Anne Howe

In-fridge delivery requires a new mindset from consumers. I can see why testing in Silicon Valley makes sense, but mainstream America is quite different. This could be a very specific market opportunity, but I see wider success across more markets when Amazon/Whole Foods gives it a go.

Bob Amster

Ice box? Pandora’s Box? There are liability concerns and associated insurance expenses, there is customer convenience, there is letting strangers (not your trusted janitor) into your house when you are not there. Not sure about this one.

Shep Hyken

Whether customers want in-home and in-fridge delivery isn’t as important as the statement that Walmart is making. They are taking Amazon on — head on — and proving they can innovate with a focus on their customers and their convenience. Sure there will be security concerns. Walmart will have to do their best to prove this is a safe and viable service. (Note: Every time we have the cable guy, a plumber or electrician in our house, there are similar concerns. Not much different.)

Al McClain

I think the difference, Shep, is that we are home when the plumber, electrician, or cable guy enters our house. If we choose to let a handyman or cleaning service in when we are not present, it’s usually people we know. With the Walmart service, it may well be a different, unknown person each time.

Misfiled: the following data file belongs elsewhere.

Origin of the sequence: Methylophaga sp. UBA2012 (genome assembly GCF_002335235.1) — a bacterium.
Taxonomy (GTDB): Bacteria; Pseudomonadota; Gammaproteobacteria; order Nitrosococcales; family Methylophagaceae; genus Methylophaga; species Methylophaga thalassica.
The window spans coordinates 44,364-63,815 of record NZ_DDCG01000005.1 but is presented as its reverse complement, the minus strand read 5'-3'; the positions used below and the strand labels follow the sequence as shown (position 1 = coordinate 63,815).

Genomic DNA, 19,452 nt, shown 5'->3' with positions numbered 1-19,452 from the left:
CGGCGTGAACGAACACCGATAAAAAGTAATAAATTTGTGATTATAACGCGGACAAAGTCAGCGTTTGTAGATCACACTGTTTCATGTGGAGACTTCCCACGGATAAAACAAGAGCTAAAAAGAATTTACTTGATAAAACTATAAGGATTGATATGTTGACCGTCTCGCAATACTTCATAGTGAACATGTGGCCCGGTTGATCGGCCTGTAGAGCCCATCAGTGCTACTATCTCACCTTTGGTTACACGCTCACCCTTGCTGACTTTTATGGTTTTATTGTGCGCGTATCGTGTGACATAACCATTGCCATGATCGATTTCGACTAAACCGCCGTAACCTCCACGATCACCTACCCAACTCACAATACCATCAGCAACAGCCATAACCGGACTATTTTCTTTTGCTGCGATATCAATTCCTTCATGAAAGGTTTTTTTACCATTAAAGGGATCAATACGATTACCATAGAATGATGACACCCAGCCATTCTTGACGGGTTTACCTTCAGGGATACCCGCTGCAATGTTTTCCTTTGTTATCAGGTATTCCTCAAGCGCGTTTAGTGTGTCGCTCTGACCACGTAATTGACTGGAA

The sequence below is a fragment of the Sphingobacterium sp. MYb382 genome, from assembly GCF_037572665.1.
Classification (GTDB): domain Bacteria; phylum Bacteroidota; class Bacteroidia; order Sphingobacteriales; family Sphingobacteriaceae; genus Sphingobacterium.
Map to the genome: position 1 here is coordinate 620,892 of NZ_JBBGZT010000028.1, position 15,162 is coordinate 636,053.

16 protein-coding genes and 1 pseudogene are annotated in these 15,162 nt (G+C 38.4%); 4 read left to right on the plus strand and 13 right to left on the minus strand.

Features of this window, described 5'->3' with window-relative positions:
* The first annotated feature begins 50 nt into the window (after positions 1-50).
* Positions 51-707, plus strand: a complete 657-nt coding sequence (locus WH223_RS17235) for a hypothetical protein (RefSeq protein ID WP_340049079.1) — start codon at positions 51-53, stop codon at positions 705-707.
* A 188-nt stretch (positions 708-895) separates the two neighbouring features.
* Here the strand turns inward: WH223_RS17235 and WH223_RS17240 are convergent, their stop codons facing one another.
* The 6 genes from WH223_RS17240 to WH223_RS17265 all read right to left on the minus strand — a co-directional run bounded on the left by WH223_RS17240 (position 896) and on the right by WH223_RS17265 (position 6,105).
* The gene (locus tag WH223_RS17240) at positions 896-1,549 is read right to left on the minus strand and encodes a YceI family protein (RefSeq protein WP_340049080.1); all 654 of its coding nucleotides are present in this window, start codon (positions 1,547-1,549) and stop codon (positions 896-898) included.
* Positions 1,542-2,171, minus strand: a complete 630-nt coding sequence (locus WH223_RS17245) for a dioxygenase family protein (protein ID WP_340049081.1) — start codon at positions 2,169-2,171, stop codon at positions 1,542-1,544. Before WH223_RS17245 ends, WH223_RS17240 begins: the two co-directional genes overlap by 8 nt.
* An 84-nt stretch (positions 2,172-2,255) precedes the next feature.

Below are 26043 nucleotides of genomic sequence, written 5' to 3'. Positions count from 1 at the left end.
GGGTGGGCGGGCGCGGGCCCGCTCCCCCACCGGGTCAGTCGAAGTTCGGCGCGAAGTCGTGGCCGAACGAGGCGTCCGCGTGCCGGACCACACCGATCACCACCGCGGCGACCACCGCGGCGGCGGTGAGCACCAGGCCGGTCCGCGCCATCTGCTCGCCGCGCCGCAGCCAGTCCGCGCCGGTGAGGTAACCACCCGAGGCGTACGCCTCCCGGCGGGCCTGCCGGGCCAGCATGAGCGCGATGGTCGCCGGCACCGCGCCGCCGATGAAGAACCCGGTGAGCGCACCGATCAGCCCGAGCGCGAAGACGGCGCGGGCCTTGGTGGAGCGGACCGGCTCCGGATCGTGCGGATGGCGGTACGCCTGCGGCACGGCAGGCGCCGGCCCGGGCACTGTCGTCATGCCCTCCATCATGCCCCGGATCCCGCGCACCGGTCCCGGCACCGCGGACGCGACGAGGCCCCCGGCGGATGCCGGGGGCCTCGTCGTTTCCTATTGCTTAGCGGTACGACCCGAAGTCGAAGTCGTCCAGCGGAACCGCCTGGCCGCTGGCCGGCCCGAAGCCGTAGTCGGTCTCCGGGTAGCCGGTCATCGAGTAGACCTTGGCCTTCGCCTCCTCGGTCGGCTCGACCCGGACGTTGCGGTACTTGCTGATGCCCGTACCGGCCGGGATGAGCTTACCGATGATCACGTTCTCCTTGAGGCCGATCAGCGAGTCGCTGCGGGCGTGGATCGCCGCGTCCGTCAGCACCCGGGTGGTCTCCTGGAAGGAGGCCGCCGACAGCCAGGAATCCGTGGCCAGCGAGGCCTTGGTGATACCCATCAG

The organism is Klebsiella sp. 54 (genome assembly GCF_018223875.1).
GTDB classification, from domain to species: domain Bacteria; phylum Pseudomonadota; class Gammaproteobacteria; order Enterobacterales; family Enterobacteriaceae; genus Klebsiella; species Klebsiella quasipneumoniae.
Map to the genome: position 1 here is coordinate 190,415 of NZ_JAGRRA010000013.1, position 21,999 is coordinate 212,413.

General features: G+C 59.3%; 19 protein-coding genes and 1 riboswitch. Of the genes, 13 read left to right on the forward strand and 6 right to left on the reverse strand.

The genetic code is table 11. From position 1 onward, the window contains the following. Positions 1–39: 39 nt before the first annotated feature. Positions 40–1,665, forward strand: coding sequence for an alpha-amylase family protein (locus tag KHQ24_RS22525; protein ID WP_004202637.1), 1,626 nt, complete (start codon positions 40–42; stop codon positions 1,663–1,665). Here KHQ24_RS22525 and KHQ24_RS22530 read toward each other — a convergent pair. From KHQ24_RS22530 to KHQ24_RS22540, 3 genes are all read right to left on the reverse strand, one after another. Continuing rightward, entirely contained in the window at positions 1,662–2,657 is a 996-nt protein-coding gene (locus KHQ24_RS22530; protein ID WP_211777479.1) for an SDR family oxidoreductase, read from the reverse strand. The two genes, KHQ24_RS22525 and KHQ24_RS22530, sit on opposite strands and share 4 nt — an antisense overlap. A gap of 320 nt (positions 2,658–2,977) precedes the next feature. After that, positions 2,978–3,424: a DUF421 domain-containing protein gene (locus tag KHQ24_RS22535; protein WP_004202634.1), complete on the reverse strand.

Adrian Weidmann

Having unknown delivery folks enter your home to deliver groceries seems like one very bad experience away from national news and attention. Perhaps we’ll go back to the old “milk chute” where dairy products were delivered by the milkman through a passage built into the house. I grew up in an old farmhouse that had a milk chute. Maybe refrigerators will become “smart lockers” not unlike community mailboxes. As Aldous Huxley showed us back in 1931 — it’s a brave new world!

Steve Montgomery

With all the proper technology this can be a situation of “trust but verify.” It does require the home owner to invest in a smart door lock at a minimum. Coupled with smart cameras the customers could be notified not only that the door had been opened but view the delivery process.